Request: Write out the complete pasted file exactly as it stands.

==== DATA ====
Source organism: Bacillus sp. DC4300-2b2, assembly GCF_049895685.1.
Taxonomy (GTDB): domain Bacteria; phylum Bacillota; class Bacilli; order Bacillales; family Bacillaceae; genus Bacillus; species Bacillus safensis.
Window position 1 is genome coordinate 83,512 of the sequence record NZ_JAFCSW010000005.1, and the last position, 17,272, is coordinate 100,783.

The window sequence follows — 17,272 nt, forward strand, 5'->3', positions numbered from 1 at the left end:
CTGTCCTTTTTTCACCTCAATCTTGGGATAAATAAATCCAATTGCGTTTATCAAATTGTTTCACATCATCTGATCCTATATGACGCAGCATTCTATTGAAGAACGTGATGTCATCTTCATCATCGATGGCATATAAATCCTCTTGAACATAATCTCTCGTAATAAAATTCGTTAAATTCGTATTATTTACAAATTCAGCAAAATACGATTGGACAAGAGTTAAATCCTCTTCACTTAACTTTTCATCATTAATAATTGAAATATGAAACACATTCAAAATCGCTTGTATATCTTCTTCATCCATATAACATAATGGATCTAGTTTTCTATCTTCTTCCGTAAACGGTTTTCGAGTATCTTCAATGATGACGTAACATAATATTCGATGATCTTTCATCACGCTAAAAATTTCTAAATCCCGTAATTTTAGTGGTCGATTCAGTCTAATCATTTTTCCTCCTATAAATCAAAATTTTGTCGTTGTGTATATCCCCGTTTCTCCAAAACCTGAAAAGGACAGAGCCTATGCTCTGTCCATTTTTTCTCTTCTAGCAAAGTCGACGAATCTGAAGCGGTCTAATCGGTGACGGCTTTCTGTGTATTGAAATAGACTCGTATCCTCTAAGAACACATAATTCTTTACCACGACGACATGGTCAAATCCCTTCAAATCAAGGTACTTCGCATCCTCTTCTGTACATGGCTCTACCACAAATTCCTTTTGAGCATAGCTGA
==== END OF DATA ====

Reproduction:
Source organism: Bacillus sp. DC4300-2b2, assembly GCF_049895685.1.
Taxonomy (GTDB): domain Bacteria; phylum Bacillota; class Bacilli; order Bacillales; family Bacillaceae; genus Bacillus; species Bacillus safensis.
Window position 1 is genome coordinate 83,512 of the sequence record NZ_JAFCSW010000005.1, and the last position, 17,272, is coordinate 100,783.

The window sequence follows — 17,272 nt, forward strand, 5'->3', positions numbered from 1 at the left end:
CTGTCCTTTTTTCACCTCAATCTTGGGATAAATAAATCCAATTGCGTTTATCAAATTGTTTCACATCATCTGATCCTATATGACGCAGCATTCTATTGAAGAACGTGATGTCATCTTCATCATCGATGGCATATAAATCCTCTTGAACATAATCTCTCGTAATAAAATTCGTTAAATTCGTATTATTTACAAATTCAGCAAAATACGATTGGACAAGAGTTAAATCCTCTTCACTTAACTTTTCATCATTAATAATTGAAATATGAAACACATTCAAAATCGCTTGTATATCTTCTTCATCCATATAACATAATGGATCTAGTTTTCTATCTTCTTCCGTAAACGGTTTTCGAGTATCTTCAATGATGACGTAACATAATATTCGATGATCTTTCATCACGCTAAAAATTTCTAAATCCCGTAATTTTAGTGGTCGATTCAGTCTAATCATTTTTCCTCCTATAAATCAAAATTTTGTCGTTGTGTATATCCCCGTTTCTCCAAAACCTGAAAAGGACAGAGCCTATGCTCTGTCCATTTTTTCTCTTCTAGCAAAGTCGACGAATCTGAAGCGGTCTAATCGGTGACGGCTTTCTGTGTATTGAAATAGACTCGTATCCTCTAAGAACACATAATTCTTTACCACGACGACATGGTCAAATCCCTTCAAATCAAGGTACTTCGCATCCTCTTCTGTACATGGCTCTACCACAAATTCCTTTTGAGCATAGCTGA